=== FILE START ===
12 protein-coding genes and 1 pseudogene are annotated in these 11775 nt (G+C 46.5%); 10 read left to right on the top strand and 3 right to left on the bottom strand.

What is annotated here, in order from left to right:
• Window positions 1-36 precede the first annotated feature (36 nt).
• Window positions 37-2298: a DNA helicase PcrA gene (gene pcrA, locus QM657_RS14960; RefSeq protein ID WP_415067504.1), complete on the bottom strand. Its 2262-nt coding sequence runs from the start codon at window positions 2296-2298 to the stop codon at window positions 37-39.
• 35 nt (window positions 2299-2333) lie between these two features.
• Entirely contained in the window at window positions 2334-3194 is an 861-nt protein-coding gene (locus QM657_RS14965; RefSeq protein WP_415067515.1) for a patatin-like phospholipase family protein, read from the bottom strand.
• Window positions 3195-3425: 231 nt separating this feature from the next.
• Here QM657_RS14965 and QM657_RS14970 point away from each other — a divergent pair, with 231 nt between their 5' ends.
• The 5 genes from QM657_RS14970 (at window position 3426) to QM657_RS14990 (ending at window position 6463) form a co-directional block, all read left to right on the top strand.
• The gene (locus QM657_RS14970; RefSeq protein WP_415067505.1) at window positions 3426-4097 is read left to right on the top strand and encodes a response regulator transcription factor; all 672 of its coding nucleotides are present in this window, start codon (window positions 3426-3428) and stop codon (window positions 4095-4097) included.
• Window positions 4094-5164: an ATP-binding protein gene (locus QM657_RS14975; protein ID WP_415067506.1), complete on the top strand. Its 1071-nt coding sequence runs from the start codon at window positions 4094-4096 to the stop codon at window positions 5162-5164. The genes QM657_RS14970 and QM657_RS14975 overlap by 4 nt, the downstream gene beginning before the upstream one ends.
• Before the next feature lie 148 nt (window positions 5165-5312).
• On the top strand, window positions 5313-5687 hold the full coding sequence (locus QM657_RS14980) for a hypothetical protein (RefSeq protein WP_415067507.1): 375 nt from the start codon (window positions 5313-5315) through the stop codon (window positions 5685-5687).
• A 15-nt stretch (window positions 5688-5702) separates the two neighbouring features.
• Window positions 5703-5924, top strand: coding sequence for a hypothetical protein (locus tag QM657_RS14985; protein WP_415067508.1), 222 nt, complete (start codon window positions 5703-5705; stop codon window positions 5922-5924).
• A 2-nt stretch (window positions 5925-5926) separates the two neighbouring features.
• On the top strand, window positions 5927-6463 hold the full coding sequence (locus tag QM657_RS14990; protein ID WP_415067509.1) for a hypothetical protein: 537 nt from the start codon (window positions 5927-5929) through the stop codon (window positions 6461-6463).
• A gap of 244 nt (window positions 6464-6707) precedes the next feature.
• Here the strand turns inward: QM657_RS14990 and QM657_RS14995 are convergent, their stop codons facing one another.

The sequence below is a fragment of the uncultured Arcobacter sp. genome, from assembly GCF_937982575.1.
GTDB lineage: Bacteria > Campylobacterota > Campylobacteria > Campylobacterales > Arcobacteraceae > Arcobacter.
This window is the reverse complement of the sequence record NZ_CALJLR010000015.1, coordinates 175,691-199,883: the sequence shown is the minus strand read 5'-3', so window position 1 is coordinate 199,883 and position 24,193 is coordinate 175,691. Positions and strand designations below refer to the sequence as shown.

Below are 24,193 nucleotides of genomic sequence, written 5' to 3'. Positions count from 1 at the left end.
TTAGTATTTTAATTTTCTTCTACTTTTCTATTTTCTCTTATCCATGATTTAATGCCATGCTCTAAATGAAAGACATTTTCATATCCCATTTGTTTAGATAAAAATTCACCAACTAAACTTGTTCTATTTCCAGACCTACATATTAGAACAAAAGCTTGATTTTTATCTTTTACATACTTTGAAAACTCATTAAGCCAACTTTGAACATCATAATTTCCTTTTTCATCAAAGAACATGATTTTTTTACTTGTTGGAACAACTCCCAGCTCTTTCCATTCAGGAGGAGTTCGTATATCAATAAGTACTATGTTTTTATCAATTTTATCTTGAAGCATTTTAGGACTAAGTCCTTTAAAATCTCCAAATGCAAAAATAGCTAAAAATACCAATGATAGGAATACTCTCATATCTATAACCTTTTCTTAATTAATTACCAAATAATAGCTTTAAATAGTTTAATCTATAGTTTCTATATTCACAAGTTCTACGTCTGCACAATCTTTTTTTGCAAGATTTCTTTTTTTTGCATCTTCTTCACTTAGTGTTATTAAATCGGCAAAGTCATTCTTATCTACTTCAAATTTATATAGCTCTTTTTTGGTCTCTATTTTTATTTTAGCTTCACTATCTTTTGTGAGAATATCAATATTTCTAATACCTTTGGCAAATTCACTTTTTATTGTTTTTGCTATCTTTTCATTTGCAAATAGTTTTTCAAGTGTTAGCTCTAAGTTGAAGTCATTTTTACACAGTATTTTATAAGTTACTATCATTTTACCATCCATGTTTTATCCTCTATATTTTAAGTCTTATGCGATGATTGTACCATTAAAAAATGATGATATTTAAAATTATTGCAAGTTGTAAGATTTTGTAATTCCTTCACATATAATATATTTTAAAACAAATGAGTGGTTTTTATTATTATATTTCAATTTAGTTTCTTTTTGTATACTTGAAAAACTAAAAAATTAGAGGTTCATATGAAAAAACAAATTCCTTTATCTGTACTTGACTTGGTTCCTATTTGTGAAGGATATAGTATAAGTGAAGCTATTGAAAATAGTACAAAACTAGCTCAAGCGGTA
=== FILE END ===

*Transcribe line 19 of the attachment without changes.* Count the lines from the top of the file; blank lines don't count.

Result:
• Here the strand turns inward: QM657_RS14990 and QM657_RS14995 are convergent, their stop codons facing one another.